‘A prophet is not without honour, save in his own country, and in his own house,’ said Jesus (Matthew 13:57). And as Peirce said, ‘so it is also with phenomena’: ‘most of us seem to find it difficult to recognize the greatness and wonder of things familiar to us’ (CP 5.65, EP2:158).
This year i’d like to honour some universally familiar things,
recognize the greatness of the artist
who can do that with words and other signs,
and work with the play of wonder all around us
here in our own house.
Let us not be distracted as usual
by the unusual
or the infamies of the famous.

Ear of the heart

Every religion, insofar as it subordinates the well-being of individual members to that of the group itself, tends to replace the inner law of conscience with outer laws which are applied to all indiscriminately. But ‘One Law for the Lion & Ox is Oppression’ (Blake, MHH, 24). In these conditions, a human conscience can turn to an esoteric subculture within it; otherwise the individual may be cut off from true fellowship when the exoteric religion loses its feel for the core experience which is the living source of its own laws, and the guidance embodied in them sinks to the level of superstition.

The esoteric side of scripture is not limited to early Christianity, or even to the Abrahamic religious tradition. As Steven Heine explains, it also appears in ‘esoteric Buddhist training that is characterized by intense subjectivity. This dimension includes the profound intimacy of the master-disciple relation based on intuitive insight and hermetism, as well as an aura of secrecy and inscrutability projected toward outsiders’ (Heine 2001, 8).

What i have called the conscience would correspond to the Buddha-nature in Buddhism, and in Persian Sufism to the Perfect Nature, the Angel who guides the ‘man of light.’ To paraphrase Henry Corbin, this relationship of guidance depends crucially on perfecting the individuality of each person, which cannot happen if that individuality is swallowed up in a collective being or will.

‘The power which is in thee,’ in each one of you, cannot refer to a collective guide, to a manifestation and a relationship collectively identical for each one of the souls of light. Nor, a fortiori, can it be the macrocosm or universal Man which assumes the role of heavenly counter-part of each microcosm. The infinite price attached to spiritual individuality makes it inconceivable that salvation could consist in its absorption into a totality, even a mystical one.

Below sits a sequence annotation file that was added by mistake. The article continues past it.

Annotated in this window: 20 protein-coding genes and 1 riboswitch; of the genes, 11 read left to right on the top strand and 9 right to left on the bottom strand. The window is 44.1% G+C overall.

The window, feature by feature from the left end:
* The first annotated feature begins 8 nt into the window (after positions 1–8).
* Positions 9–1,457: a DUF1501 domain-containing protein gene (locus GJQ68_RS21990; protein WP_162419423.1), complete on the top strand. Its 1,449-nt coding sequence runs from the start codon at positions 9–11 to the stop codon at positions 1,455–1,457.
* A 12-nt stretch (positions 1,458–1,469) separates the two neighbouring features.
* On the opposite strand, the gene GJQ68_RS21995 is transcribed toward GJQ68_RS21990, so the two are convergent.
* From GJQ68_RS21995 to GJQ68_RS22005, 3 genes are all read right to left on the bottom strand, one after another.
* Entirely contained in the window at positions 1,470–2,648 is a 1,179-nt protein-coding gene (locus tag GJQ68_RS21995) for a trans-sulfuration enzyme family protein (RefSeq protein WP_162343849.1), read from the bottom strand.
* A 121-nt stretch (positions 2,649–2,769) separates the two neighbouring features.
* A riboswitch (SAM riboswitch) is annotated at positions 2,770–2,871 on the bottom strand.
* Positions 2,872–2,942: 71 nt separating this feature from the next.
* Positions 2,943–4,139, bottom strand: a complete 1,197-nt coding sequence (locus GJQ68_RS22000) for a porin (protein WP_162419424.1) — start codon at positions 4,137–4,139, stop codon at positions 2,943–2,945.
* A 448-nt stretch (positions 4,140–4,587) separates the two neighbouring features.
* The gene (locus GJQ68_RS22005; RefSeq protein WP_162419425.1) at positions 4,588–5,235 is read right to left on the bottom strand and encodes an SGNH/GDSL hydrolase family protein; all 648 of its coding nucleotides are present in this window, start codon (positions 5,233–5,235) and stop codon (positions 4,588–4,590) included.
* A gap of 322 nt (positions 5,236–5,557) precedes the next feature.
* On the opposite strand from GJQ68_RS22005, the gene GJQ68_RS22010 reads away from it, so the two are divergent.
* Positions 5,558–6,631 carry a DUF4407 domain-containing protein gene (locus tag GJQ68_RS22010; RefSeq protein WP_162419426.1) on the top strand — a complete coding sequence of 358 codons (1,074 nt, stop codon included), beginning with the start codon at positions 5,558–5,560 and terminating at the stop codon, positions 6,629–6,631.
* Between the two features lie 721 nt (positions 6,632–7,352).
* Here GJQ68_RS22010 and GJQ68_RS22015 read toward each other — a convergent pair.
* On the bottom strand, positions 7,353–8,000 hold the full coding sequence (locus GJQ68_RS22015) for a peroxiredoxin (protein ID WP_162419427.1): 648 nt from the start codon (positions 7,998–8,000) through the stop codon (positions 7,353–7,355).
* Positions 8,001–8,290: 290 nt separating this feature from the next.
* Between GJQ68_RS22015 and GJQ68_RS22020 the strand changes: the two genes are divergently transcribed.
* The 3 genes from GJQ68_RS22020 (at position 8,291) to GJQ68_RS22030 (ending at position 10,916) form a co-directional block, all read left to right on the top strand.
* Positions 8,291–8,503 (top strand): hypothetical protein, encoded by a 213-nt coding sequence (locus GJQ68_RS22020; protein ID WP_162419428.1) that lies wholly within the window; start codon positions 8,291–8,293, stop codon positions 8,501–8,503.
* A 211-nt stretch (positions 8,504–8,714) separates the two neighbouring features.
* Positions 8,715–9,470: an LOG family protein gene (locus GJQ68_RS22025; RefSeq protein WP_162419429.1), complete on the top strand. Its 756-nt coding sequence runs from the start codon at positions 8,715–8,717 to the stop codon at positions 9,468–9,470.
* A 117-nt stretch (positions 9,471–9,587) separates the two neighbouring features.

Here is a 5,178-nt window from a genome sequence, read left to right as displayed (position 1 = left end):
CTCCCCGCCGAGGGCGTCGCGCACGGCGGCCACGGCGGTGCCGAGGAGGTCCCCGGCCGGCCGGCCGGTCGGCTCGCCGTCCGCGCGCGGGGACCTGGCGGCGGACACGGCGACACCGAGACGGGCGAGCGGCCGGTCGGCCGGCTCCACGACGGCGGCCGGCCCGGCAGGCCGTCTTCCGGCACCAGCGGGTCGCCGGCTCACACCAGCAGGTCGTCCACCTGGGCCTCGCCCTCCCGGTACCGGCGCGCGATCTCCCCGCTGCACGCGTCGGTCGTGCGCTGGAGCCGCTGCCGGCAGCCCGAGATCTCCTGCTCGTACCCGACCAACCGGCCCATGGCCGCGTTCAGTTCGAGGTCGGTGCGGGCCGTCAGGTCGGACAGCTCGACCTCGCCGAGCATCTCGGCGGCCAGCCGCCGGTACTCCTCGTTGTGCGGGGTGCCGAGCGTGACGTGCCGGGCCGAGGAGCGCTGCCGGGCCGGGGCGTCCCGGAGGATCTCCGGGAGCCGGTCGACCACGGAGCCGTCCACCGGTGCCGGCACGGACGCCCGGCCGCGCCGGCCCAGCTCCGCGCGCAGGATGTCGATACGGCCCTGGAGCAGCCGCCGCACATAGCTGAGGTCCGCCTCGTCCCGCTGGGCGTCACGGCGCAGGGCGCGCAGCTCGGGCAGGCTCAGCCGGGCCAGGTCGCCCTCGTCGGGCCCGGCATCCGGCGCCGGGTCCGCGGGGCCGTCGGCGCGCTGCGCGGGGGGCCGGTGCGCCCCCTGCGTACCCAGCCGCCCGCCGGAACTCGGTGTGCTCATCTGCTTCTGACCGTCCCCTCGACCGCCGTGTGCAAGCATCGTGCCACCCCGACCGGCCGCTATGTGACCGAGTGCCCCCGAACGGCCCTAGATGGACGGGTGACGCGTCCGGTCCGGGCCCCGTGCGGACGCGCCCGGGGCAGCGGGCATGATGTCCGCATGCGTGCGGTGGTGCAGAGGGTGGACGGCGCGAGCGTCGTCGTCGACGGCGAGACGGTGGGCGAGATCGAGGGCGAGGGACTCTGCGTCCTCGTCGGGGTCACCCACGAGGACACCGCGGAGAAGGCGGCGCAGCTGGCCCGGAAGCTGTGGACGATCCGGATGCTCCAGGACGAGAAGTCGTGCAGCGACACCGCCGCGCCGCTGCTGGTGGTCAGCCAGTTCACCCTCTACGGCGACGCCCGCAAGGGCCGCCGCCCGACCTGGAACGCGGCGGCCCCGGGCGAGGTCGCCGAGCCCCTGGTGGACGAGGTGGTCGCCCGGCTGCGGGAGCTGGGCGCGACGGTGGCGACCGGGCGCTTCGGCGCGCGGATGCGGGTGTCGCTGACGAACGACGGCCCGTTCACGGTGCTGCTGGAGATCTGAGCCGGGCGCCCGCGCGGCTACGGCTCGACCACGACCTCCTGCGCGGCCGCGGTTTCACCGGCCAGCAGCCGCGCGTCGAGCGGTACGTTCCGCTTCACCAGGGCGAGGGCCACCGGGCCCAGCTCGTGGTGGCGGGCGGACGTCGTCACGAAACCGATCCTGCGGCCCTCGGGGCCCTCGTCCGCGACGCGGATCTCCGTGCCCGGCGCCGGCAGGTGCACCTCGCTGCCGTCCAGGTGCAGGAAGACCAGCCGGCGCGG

— Corbin (1971, 16)

It was the difference or polar tension between the Angel and the individual, or between universal and particular person, which made each of the pair meaningful. In this vision (as in the enactive model of cognition), the act of seeing is ‘an interaction, a reciprocal action’ (Corbin 1971, 140). You could even say that you are God’s secret and he is yours. As Ibn Arabi put it,

Ana sirr al-Haqq: ‘I am God’s secret,’ the secret, that is, which conditions the polarity of the two faces, the face of light and the face of darkness, because the divine Being cannot exist without me, nor I exist without Him.

— Corbin (1971, 129)

In Corbin’s account of Iranian Sufism, the true self is ‘the organ and place of theophany’ (Corbin 1971, 129).

This is the state of the ‘friend of God,’ of whom the divine Being can say, according to the inspired hadith, so oft-repeated by the Sufis: ‘I am the eye through which he sees, the ear through which he hears, the hand by which he touches … ’

… and, we may add, the mind by which he reads revelation:

the theophanic figure of the Angel of Revelation in prophetology … is here the Angel of spiritual exegesis, that is to say, the one who reveals the hidden meaning of previous revelations, provided that the mystic possesses the ear of the heart.

— Corbin (1971, 131)

From tenacity to inquiry

The way of inquiry – which includes (but does not end with) revelation, as explained in Chapter 6 – is essentially the last and best of four methods outlined by Peirce in his 1877 essay on ‘The Fixation of Belief.’

In the light of current usage, and considering Peirce’s own commitment to fallibilism, this title is remarkably ironic: both ‘fixation’ and ‘belief’ seem best suited to describe the first and crudest of the four, which he calls the method of tenacity. It consists of simply clinging stubbornly to whatever belief you already have and refusing to change it. Peirce concedes that this method ‘yields great peace of mind’; but it is quite incompatible with Peirce’s view of thinking as ‘necessarily a sort of dialogue, an appeal from the momentary self to the better considered self of the immediate and of the general future’ (SS, 195). Why should the ‘better considered self’ insist on deferring to an earlier stage in its own development?

Next is the method of authority, about which enough has been said in this netbook; it amounts to a method of collective tenacity, and public character constitutes its advance over the private method of tenacity. The third method essentially involves dialogue among reasonable people, i.e. those who admit their own ‘natural preferences’ and those of others as both valuable and questionable, and use honest reasoning to work toward a more universal and consistent belief system. This is certainly more promising than the method of authority in which some people impose beliefs on others, and is the best method available on questions that can’t be settled on factual grounds alone. But where observable facts are crucially relevant, it is much inferior to the method of science. This, Peirce’s fourth and highest method, is the collective public form of the meaning cycle itself. This way of inquiry is the only one which incorporates the best features of insight, reason, critical thinking and learning from experience.